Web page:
Anisotropic Double-Network Hydrogels via Controlled Orientation of a Physical Sacrificial Network
journal contributionposted on 28.05.2020, 22:03 by Daniel R. King, Riku Takahashi, Takuma Ikai, Kazuki Fukao, Takayuki Kurokawa, Jian Ping Gong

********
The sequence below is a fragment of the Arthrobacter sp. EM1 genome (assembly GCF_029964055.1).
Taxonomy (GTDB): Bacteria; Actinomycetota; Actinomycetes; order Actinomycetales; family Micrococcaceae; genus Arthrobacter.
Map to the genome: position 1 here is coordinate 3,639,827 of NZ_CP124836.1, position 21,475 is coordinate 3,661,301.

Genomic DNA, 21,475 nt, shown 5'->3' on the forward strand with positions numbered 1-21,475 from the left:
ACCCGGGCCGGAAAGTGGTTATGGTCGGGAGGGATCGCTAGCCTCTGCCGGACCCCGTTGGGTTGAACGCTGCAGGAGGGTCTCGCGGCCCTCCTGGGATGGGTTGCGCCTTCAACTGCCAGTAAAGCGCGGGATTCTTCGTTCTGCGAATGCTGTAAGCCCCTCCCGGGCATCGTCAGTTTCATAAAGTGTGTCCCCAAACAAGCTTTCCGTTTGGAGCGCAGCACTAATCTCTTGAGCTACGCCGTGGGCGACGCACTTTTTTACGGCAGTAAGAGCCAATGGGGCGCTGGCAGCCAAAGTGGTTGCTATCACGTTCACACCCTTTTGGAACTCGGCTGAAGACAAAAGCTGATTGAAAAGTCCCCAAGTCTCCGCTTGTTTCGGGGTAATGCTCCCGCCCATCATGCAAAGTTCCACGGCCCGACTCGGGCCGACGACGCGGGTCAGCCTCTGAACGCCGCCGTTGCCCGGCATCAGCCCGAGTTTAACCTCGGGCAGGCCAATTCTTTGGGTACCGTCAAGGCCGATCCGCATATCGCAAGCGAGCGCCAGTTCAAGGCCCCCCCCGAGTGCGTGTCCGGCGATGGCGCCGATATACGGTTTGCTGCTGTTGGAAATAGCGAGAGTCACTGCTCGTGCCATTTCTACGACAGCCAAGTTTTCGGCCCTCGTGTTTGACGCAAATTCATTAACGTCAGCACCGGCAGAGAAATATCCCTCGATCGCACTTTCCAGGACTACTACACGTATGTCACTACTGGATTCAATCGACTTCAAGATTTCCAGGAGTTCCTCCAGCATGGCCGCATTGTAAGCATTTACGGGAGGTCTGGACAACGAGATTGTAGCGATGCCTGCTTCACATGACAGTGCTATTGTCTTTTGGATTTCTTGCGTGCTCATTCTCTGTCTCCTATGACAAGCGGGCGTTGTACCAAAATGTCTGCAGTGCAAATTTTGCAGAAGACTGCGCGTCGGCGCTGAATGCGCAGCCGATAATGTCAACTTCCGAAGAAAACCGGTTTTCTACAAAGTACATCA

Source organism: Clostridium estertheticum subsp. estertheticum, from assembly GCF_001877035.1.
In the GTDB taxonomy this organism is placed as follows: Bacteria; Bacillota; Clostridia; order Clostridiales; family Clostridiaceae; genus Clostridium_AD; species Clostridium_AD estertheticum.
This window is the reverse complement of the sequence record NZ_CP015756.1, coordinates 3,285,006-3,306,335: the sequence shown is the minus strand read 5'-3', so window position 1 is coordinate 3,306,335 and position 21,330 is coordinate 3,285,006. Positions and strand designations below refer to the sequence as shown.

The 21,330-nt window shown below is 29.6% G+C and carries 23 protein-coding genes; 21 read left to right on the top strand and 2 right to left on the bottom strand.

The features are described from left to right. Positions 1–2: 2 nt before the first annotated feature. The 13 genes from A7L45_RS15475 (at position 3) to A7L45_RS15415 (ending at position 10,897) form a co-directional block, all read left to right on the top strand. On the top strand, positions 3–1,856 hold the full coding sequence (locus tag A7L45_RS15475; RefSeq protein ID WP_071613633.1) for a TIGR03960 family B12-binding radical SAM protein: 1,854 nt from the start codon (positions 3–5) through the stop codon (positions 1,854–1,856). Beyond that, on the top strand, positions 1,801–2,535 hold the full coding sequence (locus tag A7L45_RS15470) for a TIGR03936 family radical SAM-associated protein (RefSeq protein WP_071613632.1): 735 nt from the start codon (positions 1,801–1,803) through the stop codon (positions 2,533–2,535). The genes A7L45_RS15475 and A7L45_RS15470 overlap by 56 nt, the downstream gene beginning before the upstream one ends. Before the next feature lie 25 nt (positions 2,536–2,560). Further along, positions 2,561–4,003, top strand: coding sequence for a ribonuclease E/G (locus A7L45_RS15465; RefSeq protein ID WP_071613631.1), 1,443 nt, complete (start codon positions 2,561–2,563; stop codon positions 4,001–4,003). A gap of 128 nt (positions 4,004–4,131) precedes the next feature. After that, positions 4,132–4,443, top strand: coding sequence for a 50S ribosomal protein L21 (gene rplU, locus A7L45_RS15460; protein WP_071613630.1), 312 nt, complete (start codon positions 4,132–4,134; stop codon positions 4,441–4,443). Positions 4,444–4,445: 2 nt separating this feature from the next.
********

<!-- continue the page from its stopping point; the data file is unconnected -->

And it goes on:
We report a method to create anisotropic double-network (DN) hydrogels, through the controlled orientation of a physical sacrificial network. A cross-linked polyacrylamide hydrogel is synthesized from a solution containing a semirigid anionic polyelectrolyte. Subsequently, the gel is stretched to orient the semirigid polyelectrolyte, which does not relax in the stretched state because of the high contour length in comparison to the mesh size of the polyacrylamide network. The polyelectrolyte is then physically cross-linked with a multivalent cation, ZrCl2O, to fix the anisotropy. Anisotropy was visualized by observing birefringence and quantified by small-angle X-ray scattering. By comparing the scattering in the oriented direction versus perpendicular to the oriented direction, a structural anisotropy factor was calculated. Uniaxial tensile testing was performed on samples of varying prestretch, both parallel and perpendicular to the stretching direction. Young’s modulus, fracture stress, fracture strain, and work of extension were characterized, and the resulting mechanical anisotropy was compared to the structural anisotropy factor. We find that the anisotropy of Young’s modulus and fracture stress is directly controlled by the anisotropy of the sacrificial network, while fracture strain and work of extension show little influence from structural anisotropy. The results of this work demonstrate that prestretching of a physical sacrificial network is a controllable and simple method to create anisotropic DN hydrogels.